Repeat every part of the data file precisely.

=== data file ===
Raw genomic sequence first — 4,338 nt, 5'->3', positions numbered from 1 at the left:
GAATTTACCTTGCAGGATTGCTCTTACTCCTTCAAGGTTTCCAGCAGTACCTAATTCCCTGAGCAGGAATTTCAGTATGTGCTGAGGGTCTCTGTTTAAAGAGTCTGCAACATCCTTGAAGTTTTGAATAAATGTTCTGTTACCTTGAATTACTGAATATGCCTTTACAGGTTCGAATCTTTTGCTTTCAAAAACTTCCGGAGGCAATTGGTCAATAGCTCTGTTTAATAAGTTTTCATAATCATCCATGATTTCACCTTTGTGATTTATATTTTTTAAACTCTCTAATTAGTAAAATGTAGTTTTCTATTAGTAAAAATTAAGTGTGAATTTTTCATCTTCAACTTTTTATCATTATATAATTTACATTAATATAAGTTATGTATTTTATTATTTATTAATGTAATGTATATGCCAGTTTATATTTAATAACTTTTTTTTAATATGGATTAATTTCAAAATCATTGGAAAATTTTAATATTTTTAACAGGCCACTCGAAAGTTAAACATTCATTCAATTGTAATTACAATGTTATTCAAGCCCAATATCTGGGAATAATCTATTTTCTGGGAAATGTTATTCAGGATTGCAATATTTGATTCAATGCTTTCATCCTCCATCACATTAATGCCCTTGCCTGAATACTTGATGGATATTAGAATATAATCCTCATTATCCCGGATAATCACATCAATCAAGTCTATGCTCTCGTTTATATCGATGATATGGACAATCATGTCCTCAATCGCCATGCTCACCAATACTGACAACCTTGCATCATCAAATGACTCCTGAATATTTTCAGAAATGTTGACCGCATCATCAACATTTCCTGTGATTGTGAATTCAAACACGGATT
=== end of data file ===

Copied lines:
Raw genomic sequence first — 4,338 nt, 5'->3', positions numbered from 1 at the left:
GAATTTACCTTGCAGGATTGCTCTTACTCCTTCAAGGTTTCCAGCAGTACCTAATTCCCTGAGCAGGAATTTCAGTATGTGCTGAGGGTCTCTGTTTAAAGAGTCTGCAACATCCTTGAAGTTTTGAATAAATGTTCTGTTACCTTGAATTACTGAATATGCCTTTACAGGTTCGAATCTTTTGCTTTCAAAAACTTCCGGAGGCAATTGGTCAATAGCTCTGTTTAATAAGTTTTCATAATCATCCATGATTTCACCTTTGTGATTTATATTTTTTAAACTCTCTAATTAGTAAAATGTAGTTTTCTATTAGTAAAAATTAAGTGTGAATTTTTCATCTTCAACTTTTTATCATTATATAATTTACATTAATATAAGTTATGTATTTTATTATTTATTAATGTAATGTATATGCCAGTTTATATTTAATAACTTTTTTTTAATATGGATTAATTTCAAAATCATTGGAAAATTTTAATATTTTTAACAGGCCACTCGAAAGTTAAACATTCATTCAATTGTAATTACAATGTTATTCAAGCCCAATATCTGGGAATAATCTATTTTCTGGGAAATGTTATTCAGGATTGCAATATTTGATTCAATGCTTTCATCCTCCATCACATTAATGCCCTTGCCTGAATACTTGATGGATATTAGAATATAATCCTCATTATCCCGGATAATCACATCAATCAAGTCTATGCTCTCGTTTATATCGATGATATGGACAATCATGTCCTCAATCGCCATGCTCACCAATACTGACAACCTTGCATCATCAAATGACTCCTGAATATTTTCAGAAATGTTGACCGCATCATCAACATTTCCTGTGATTGTGAATTCAAACACGGATT